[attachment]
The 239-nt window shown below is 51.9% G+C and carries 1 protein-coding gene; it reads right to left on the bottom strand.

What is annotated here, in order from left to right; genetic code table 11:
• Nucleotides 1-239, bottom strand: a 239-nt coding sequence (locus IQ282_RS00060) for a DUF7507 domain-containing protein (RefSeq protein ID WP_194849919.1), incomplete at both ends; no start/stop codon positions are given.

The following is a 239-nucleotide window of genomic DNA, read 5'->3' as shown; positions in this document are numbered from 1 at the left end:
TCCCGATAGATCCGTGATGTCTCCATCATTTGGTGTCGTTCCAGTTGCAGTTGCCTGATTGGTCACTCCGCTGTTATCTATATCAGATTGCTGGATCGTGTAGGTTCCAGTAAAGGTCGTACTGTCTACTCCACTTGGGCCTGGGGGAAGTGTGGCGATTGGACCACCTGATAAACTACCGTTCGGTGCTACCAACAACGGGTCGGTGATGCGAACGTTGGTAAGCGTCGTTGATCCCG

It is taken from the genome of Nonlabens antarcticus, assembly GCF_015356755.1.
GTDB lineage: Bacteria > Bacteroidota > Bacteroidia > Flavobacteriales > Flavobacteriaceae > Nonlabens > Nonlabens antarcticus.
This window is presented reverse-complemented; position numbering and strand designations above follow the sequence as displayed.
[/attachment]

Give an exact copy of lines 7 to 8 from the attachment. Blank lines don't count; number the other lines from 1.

GTDB lineage: Bacteria > Bacteroidota > Bacteroidia > Flavobacteriales > Flavobacteriaceae > Nonlabens > Nonlabens antarcticus.
This window is presented reverse-complemented; position numbering and strand designations above follow the sequence as displayed.